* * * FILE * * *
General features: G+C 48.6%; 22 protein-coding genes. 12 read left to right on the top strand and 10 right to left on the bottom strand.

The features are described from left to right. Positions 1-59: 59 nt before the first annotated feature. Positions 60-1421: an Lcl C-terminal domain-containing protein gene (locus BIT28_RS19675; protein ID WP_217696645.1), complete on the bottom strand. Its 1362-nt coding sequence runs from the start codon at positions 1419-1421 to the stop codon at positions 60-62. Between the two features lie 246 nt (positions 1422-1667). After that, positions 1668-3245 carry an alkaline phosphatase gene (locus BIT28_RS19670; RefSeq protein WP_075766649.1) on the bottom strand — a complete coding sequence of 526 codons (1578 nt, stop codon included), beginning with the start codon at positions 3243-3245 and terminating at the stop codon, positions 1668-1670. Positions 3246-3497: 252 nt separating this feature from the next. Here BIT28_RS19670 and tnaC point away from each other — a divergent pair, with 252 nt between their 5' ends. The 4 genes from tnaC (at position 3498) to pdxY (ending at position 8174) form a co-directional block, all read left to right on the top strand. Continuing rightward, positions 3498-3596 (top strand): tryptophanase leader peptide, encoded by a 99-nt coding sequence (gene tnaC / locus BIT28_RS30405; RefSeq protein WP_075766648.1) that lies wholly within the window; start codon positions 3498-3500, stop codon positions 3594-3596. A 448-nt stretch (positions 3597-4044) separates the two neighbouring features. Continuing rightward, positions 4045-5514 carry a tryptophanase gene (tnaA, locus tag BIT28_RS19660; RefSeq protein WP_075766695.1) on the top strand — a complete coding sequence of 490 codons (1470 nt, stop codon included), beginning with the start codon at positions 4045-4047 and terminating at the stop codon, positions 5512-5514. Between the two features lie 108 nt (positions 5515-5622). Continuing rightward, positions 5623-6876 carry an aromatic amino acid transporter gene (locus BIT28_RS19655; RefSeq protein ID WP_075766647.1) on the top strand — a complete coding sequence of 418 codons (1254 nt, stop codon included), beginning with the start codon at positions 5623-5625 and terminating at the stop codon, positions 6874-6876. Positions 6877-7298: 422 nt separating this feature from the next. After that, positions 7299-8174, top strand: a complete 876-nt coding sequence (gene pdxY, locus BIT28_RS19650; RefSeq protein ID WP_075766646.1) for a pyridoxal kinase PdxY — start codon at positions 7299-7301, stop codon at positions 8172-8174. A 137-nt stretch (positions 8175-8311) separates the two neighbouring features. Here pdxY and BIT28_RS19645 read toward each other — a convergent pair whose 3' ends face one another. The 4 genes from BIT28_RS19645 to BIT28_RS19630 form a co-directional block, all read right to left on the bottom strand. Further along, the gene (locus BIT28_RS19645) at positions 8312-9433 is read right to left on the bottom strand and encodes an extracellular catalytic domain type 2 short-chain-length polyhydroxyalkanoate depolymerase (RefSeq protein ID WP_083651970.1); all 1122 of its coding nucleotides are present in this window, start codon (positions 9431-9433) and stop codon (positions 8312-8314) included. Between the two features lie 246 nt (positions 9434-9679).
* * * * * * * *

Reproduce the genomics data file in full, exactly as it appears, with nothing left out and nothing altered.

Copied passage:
General features: G+C 48.6%; 22 protein-coding genes. 12 read left to right on the top strand and 10 right to left on the bottom strand.

The features are described from left to right. Positions 1-59: 59 nt before the first annotated feature. Positions 60-1421: an Lcl C-terminal domain-containing protein gene (locus BIT28_RS19675; protein ID WP_217696645.1), complete on the bottom strand. Its 1362-nt coding sequence runs from the start codon at positions 1419-1421 to the stop codon at positions 60-62. Between the two features lie 246 nt (positions 1422-1667). After that, positions 1668-3245 carry an alkaline phosphatase gene (locus BIT28_RS19670; RefSeq protein WP_075766649.1) on the bottom strand — a complete coding sequence of 526 codons (1578 nt, stop codon included), beginning with the start codon at positions 3243-3245 and terminating at the stop codon, positions 1668-1670. Positions 3246-3497: 252 nt separating this feature from the next. Here BIT28_RS19670 and tnaC point away from each other — a divergent pair, with 252 nt between their 5' ends. The 4 genes from tnaC (at position 3498) to pdxY (ending at position 8174) form a co-directional block, all read left to right on the top strand. Continuing rightward, positions 3498-3596 (top strand): tryptophanase leader peptide, encoded by a 99-nt coding sequence (gene tnaC / locus BIT28_RS30405; RefSeq protein WP_075766648.1) that lies wholly within the window; start codon positions 3498-3500, stop codon positions 3594-3596. A 448-nt stretch (positions 3597-4044) separates the two neighbouring features. Continuing rightward, positions 4045-5514 carry a tryptophanase gene (tnaA, locus tag BIT28_RS19660; RefSeq protein WP_075766695.1) on the top strand — a complete coding sequence of 490 codons (1470 nt, stop codon included), beginning with the start codon at positions 4045-4047 and terminating at the stop codon, positions 5512-5514. Between the two features lie 108 nt (positions 5515-5622). Continuing rightward, positions 5623-6876 carry an aromatic amino acid transporter gene (locus BIT28_RS19655; RefSeq protein ID WP_075766647.1) on the top strand — a complete coding sequence of 418 codons (1254 nt, stop codon included), beginning with the start codon at positions 5623-5625 and terminating at the stop codon, positions 6874-6876. Positions 6877-7298: 422 nt separating this feature from the next. After that, positions 7299-8174, top strand: a complete 876-nt coding sequence (gene pdxY, locus BIT28_RS19650; RefSeq protein ID WP_075766646.1) for a pyridoxal kinase PdxY — start codon at positions 7299-7301, stop codon at positions 8172-8174. A 137-nt stretch (positions 8175-8311) separates the two neighbouring features. Here pdxY and BIT28_RS19645 read toward each other — a convergent pair whose 3' ends face one another. The 4 genes from BIT28_RS19645 to BIT28_RS19630 form a co-directional block, all read right to left on the bottom strand. Further along, the gene (locus BIT28_RS19645) at positions 8312-9433 is read right to left on the bottom strand and encodes an extracellular catalytic domain type 2 short-chain-length polyhydroxyalkanoate depolymerase (RefSeq protein ID WP_083651970.1); all 1122 of its coding nucleotides are present in this window, start codon (positions 9431-9433) and stop codon (positions 8312-8314) included. Between the two features lie 246 nt (positions 9434-9679).